Autism and Epilepsy
Epilepsy has a higher prevalence in children with autism spectrum disorder. While children without autism have a 2-3% chance of developing epilepsy, there is 30% chance that a child with autism will develop the disorder (Golnik & Maccabee-Ryaboy, 2010). If your child has been diagnosed with autism and epilepsy, there are steps you can take to help prevent seizures.
It is important to give your child’s medication as prescribed by your physician every day. Missing even one dose of anti-epileptic medication may lead to a breakthrough seizure. Associate your child’s medication dose with a daily routine activity that occurs at the same time every day to avoid missed doses. For example, a twice-a-day medication can be given with breakfast and dinner provided that the meals are eaten at the same time every day.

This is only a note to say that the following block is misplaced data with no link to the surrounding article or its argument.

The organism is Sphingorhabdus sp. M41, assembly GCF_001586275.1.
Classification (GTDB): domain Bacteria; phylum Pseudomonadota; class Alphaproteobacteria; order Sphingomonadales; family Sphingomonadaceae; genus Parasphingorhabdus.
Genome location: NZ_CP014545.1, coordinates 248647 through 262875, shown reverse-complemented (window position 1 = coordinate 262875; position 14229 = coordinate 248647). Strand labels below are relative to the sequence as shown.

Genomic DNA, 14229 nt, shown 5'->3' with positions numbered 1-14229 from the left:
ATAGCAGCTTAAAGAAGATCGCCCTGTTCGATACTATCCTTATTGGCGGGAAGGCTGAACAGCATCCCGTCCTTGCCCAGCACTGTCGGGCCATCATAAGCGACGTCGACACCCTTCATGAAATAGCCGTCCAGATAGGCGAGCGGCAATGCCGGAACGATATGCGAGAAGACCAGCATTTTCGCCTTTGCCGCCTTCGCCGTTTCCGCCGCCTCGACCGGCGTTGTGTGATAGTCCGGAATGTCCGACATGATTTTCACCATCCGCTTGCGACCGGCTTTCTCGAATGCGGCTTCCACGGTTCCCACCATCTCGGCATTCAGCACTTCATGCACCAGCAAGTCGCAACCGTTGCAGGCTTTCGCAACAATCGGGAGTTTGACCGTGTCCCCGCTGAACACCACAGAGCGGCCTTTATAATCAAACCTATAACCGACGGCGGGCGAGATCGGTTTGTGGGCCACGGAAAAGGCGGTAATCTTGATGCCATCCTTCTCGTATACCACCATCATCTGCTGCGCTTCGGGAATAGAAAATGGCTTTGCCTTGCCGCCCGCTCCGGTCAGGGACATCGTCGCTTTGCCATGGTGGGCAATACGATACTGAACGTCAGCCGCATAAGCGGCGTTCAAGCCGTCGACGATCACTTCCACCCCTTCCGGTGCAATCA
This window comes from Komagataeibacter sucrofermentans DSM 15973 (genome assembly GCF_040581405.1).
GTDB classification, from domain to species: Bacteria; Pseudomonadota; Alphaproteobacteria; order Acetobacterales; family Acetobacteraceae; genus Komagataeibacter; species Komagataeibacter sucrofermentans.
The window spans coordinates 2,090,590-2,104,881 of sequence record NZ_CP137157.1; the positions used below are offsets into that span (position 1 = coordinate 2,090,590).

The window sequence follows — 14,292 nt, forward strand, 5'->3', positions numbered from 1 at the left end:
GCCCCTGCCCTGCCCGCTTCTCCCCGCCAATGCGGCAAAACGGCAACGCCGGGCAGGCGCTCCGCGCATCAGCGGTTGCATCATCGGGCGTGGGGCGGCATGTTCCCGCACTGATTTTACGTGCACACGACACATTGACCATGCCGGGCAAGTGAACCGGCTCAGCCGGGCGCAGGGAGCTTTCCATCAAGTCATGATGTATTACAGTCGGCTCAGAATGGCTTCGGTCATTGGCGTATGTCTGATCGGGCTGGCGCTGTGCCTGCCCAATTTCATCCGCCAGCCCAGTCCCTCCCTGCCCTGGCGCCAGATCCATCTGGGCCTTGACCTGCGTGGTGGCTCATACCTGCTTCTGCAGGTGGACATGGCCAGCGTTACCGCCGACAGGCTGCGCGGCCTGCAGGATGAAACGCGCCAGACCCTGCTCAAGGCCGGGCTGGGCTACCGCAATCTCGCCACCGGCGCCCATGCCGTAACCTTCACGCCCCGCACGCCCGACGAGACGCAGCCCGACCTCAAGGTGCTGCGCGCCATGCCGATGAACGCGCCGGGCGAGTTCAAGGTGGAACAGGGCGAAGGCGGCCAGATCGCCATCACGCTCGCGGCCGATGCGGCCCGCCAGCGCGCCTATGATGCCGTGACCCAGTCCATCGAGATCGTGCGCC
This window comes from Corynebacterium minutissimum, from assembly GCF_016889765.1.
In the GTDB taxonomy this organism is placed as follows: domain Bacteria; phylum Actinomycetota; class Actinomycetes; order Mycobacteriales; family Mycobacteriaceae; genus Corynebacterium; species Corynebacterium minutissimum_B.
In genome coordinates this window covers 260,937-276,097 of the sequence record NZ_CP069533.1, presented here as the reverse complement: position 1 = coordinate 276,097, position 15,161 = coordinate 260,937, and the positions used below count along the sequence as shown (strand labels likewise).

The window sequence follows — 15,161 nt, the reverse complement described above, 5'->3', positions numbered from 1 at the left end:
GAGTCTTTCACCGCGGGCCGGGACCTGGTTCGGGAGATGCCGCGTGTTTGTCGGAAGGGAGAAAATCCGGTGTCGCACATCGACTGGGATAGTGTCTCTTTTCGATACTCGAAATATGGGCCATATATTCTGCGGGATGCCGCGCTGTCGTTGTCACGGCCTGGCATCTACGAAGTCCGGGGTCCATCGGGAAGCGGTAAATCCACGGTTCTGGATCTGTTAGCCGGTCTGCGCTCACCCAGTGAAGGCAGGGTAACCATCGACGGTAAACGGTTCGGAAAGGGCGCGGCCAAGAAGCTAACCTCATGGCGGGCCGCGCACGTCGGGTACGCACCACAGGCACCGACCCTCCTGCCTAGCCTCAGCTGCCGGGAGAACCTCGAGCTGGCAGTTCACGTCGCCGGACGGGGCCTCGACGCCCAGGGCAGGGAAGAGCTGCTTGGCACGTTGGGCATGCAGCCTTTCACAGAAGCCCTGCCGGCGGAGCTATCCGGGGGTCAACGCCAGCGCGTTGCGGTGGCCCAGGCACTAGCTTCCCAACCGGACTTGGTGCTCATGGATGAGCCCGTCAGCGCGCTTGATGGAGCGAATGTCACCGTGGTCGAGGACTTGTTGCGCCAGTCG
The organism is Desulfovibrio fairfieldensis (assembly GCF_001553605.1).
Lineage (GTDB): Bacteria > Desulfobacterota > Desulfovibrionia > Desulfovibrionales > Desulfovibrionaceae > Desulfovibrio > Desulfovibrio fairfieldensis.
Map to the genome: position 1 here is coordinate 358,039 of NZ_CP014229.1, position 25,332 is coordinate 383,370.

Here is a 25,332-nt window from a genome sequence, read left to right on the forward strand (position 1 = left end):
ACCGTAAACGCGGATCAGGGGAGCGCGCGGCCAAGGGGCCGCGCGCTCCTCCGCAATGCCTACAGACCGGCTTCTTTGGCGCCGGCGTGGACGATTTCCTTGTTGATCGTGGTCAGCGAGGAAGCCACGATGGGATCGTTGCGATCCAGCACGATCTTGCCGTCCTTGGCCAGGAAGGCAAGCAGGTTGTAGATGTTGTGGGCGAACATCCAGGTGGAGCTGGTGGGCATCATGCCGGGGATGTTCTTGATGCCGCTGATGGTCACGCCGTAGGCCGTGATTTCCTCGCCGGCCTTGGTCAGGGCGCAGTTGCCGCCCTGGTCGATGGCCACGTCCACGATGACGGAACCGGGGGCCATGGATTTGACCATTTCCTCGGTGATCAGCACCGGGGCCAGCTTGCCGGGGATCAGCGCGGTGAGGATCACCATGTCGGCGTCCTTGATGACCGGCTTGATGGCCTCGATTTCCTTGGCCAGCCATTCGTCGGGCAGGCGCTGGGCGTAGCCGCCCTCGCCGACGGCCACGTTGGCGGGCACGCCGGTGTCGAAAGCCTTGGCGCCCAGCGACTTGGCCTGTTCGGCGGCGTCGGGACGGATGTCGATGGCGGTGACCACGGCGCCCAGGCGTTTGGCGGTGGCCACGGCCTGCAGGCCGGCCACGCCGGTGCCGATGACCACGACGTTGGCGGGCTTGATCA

Sleep deprivation is a trigger for seizure activity. Ensure your child is getting enough sleep. Set a regular bedtime routine for your child by limiting the use of electronic devices prior to bedtime, reading a story and providing a calm environment. If your child has difficulty sleeping through the night, speak to your healthcare provider to rule out a medical reason for restless sleep.
Illness can lower one’s seizure threshold. If your child comes down with an illness, contact your primary care provider to manage your child’s symptoms. Keep a close watch for seizure activity and report any seizure activity to your child’s neurologist.
If your child has a breakthrough seizure, be prepared to provide as much detail as possible. Your child’s physician will ask for a detailed description, duration and activity after the event. If a seizure lasts five minutes or longer, follow your emergency protocol provided by your physician or call 911.